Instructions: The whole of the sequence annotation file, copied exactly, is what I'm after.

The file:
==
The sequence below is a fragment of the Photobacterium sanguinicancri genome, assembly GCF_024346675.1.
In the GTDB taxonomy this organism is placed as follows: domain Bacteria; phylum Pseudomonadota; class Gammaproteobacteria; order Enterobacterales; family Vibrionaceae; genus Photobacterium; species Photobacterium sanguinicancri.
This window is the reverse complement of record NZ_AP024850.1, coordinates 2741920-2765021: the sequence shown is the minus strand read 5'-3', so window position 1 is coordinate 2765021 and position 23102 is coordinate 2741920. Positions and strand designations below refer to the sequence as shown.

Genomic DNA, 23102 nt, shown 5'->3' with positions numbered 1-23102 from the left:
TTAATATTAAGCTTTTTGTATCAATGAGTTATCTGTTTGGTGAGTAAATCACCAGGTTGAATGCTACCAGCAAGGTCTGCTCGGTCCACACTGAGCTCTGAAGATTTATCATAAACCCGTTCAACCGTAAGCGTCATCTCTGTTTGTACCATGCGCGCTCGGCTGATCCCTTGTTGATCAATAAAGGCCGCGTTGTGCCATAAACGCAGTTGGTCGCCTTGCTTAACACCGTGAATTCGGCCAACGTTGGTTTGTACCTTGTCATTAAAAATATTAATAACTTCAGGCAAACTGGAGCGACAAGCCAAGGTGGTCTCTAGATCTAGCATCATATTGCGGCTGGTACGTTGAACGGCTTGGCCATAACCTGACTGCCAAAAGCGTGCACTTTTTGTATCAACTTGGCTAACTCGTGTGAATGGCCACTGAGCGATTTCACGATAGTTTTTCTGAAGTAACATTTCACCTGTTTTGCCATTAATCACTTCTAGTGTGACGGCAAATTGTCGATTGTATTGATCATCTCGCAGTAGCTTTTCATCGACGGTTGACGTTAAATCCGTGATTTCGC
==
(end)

The sequence below is a fragment of the Photobacterium sanguinicancri genome, assembly GCF_024346675.1.
In the GTDB taxonomy this organism is placed as follows: domain Bacteria; phylum Pseudomonadota; class Gammaproteobacteria; order Enterobacterales; family Vibrionaceae; genus Photobacterium; species Photobacterium sanguinicancri.
This window is the reverse complement of record NZ_AP024850.1, coordinates 2741920-2765021: the sequence shown is the minus strand read 5'-3', so window position 1 is coordinate 2765021 and position 23102 is coordinate 2741920. Positions and strand designations below refer to the sequence as shown.

Genomic DNA, 23102 nt, shown 5'->3' with positions numbered 1-23102 from the left:
TTAATATTAAGCTTTTTGTATCAATGAGTTATCTGTTTGGTGAGTAAATCACCAGGTTGAATGCTACCAGCAAGGTCTGCTCGGTCCACACTGAGCTCTGAAGATTTATCATAAACCCGTTCAACCGTAAGCGTCATCTCTGTTTGTACCATGCGCGCTCGGCTGATCCCTTGTTGATCAATAAAGGCCGCGTTGTGCCATAAACGCAGTTGGTCGCCTTGCTTAACACCGTGAATTCGGCCAACGTTGGTTTGTACCTTGTCATTAAAAATATTAATAACTTCAGGCAAACTGGAGCGACAAGCCAAGGTGGTCTCTAGATCTAGCATCATATTGCGGCTGGTACGTTGAACGGCTTGGCCATAACCTGACTGCCAAAAGCGTGCACTTTTTGTATCAACTTGGCTAACTCGTGTGAATGGCCACTGAGCGATTTCACGATAGTTTTTCTGAAGTAACATTTCACCTGTTTTGCCATTAATCACTTCTAGTGTGACGGCAAATTGTCGATTGTATTGATCATCTCGCAGTAGCTTTTCATCGACGGTTGACGTTAAATCCGTGATTTCGC